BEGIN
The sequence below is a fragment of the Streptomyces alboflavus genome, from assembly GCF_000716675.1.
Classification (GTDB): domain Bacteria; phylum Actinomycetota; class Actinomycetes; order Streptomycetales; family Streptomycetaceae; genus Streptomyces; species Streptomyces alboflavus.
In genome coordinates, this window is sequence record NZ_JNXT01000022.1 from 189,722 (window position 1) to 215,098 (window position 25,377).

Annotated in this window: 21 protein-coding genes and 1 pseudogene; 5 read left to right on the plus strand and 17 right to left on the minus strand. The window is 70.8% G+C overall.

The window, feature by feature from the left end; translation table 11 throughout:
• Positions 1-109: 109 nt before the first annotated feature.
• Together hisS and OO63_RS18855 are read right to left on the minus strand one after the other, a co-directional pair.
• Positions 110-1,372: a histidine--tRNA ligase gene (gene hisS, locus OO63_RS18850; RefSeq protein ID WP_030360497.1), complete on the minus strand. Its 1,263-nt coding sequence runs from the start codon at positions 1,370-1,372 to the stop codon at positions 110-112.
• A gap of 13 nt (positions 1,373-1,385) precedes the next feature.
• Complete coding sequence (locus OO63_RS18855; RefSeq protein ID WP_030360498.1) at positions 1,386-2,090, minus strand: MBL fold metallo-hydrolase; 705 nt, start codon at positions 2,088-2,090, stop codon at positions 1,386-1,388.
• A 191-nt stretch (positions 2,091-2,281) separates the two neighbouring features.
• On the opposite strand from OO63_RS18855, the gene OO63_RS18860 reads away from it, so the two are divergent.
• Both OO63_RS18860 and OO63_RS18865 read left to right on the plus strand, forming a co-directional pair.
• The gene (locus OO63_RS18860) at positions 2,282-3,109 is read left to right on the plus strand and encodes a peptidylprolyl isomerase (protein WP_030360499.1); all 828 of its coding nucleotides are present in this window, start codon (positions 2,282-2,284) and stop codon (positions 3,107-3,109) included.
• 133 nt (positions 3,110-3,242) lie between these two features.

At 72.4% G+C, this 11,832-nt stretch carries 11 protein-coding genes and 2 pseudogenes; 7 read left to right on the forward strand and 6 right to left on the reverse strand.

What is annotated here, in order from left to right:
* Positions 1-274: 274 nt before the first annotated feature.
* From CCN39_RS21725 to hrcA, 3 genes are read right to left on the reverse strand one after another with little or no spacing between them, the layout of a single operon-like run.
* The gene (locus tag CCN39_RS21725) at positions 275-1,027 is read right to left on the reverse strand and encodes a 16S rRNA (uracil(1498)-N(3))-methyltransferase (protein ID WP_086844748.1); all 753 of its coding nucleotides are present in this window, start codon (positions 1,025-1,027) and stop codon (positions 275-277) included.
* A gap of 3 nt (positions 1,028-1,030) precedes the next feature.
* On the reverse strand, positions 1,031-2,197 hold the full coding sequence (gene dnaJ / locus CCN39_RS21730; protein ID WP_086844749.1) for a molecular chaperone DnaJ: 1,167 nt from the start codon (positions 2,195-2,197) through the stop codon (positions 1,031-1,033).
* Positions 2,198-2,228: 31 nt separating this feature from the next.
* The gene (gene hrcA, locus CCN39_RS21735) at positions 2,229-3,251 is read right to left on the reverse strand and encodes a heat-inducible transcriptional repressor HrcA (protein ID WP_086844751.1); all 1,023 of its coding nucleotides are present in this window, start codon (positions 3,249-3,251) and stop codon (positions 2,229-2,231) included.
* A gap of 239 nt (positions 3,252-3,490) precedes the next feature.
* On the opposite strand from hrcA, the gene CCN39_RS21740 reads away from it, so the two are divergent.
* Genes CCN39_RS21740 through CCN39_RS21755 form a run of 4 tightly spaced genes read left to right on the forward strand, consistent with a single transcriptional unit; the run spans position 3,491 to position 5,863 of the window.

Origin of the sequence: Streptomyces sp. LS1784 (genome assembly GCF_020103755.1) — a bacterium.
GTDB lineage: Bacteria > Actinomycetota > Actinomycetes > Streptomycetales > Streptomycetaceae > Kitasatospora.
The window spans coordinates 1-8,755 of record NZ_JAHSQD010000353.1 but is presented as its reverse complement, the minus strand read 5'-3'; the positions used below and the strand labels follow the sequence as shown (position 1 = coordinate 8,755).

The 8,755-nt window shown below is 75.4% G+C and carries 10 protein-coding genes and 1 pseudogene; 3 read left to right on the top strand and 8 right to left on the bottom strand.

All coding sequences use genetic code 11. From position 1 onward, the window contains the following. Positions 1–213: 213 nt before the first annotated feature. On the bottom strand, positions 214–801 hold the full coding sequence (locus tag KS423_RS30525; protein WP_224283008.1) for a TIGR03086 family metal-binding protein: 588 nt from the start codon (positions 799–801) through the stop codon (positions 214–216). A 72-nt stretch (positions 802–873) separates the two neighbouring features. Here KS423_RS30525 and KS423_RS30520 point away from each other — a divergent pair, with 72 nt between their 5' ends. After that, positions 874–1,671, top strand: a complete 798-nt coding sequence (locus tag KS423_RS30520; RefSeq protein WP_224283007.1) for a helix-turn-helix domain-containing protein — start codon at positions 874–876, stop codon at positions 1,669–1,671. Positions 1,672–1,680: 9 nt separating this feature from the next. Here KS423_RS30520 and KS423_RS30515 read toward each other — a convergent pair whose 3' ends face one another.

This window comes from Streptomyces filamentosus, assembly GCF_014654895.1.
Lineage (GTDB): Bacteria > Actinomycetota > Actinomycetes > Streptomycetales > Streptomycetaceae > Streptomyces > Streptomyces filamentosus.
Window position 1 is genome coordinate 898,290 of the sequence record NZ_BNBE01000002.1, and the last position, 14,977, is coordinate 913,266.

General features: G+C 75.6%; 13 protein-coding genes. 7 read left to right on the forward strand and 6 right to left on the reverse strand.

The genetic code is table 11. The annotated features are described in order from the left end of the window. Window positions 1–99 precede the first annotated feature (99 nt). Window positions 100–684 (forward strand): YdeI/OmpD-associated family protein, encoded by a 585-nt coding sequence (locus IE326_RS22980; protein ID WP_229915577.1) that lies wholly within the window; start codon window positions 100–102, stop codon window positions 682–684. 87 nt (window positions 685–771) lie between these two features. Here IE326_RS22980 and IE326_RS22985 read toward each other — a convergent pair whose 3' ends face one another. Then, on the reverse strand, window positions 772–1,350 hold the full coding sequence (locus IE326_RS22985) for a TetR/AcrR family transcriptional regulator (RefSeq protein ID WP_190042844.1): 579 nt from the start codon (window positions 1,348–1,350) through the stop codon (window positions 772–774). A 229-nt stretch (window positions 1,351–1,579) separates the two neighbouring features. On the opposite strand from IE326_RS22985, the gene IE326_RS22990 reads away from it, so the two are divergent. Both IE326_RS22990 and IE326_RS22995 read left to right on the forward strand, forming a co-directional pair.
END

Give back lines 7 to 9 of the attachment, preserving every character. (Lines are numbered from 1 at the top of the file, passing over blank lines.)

• Together hisS and OO63_RS18855 are read right to left on the minus strand one after the other, a co-directional pair.
• Positions 110-1,372: a histidine--tRNA ligase gene (gene hisS, locus OO63_RS18850; RefSeq protein ID WP_030360497.1), complete on the minus strand. Its 1,263-nt coding sequence runs from the start codon at positions 1,370-1,372 to the stop codon at positions 110-112.
• A gap of 13 nt (positions 1,373-1,385) precedes the next feature.